It is a section of the walk that is rough but never too tough and whenever you get tired of walking uphill there is a bit of descent to add some variety. The drystone wall and fence posts along the ridge are remarkable and you have to admire the determination of landlords in insisting that building a wall in such a challenging location was actually necessary and at the skill and fortitude of the unfortunate souls who had to build it.
Eventually we reached the summit cairn on Garbh Choich Mhor and another lengthy restorative break was taken. Richard informed me that his original plan had been to reverse his route over the hills back to Kinbreak Bothy and l nearly choked on my sandwich.
Only being part way through the route he was rapidly revising his plans and decided that he would walk along the glen to Glen Dessary Lodge and back over the pass to Glen Kingie and I could only admire his stamina.
There were several patches of snow lying against the wall and Molly and Milly took great pleasure rolling around in these to cool off.
The face of Sgurr na Ciche looked pretty formidable, rising directly up in front of us, but thankfully l knew it looked far harder than it actually was. The faint path described in the SMC Munros book is now more of an eroded trench and rubble filled gully after the footfall of many thousands of Munro baggers. Route finding was never a problem but staying upright on the descent was more of a challenge. We celebrated our arrival with another rest break and took the opportunity to make phone calls to our nearest and dearest to reassure them we were still alive. The views were as stunning as l remembered them and l always find it highly enjoyable to share a summit with someone who is experiencing the landscape for the first time. After a while the reality of our situation dawned on us, we were a very, very long way from our ultimate destinations so it was with great reluctance that we dragged ourselves away and retraced our steps down to the col followed by the boulder hop down the pass of Feadan na Ciche.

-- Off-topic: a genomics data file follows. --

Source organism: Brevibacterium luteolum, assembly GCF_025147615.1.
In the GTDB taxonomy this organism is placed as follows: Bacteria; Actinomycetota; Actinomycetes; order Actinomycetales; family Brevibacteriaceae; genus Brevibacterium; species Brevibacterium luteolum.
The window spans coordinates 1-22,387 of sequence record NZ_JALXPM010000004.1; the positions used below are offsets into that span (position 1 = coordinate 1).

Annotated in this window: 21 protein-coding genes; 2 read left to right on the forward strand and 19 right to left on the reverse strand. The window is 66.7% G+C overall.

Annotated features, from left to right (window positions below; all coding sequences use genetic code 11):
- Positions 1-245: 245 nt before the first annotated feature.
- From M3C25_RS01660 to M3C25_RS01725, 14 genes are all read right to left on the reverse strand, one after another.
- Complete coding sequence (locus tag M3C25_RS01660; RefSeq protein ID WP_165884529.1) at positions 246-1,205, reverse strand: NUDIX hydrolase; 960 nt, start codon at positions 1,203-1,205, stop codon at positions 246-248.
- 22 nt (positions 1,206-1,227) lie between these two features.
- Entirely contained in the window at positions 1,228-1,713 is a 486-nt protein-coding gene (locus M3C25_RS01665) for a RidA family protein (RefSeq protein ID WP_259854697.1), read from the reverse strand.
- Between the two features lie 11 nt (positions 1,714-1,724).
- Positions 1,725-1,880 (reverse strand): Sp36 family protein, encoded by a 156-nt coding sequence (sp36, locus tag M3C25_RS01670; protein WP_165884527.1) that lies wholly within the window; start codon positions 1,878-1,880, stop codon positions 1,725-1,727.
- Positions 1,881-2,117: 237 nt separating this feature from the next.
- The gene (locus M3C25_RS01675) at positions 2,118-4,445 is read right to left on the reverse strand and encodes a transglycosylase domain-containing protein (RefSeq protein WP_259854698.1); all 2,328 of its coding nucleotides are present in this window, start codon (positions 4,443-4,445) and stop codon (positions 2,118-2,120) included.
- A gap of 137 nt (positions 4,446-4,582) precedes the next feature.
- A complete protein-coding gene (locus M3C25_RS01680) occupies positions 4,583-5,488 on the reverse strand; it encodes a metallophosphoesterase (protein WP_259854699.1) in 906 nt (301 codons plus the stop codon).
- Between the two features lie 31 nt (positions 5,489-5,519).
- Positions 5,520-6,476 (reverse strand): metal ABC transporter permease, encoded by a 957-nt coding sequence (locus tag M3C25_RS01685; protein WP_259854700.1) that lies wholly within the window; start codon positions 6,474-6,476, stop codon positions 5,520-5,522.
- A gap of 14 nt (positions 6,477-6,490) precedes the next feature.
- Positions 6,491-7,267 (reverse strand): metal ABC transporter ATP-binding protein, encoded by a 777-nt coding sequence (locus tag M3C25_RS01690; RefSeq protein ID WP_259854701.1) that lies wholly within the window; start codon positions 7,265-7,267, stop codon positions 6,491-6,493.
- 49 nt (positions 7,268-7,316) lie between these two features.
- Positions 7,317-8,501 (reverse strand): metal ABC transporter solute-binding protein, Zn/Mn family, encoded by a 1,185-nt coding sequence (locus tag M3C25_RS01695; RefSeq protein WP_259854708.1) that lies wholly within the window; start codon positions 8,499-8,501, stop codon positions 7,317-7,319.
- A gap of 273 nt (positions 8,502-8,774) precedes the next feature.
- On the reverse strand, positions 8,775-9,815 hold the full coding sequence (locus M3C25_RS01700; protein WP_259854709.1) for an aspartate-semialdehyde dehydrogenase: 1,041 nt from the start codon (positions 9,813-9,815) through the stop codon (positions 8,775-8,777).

At the bottom of the gully there is a path which winds round the southern slopes of Garbh Choich Mhor and eventually picks up a crudely engineered bulldozed track which we followed back to the path alongside the infant River Dessary.
The long walk out was broken down into sections with a reward at the end of each one. Richard was allowed to take his boots off and put on a pair of clean socks at the edge of the forest, at the river we had another choccie bar break and Molly and Milly had a swim and at Glen Dessary Lodge we ate our final (now slightly sweaty) sandwich and bade our fond farewells. I think we had both appreciated having company on such a long route and the walk out didn’t seem too bad with a companion to blether away the miles with.
Another 30 minutes saw me back to the car with another stop for Molly and Milly to have a final swim in the river, not even having the decency to be tired after a twelve hour day. I definitely didn’t envy Richard the walk back over the pass to the bothy.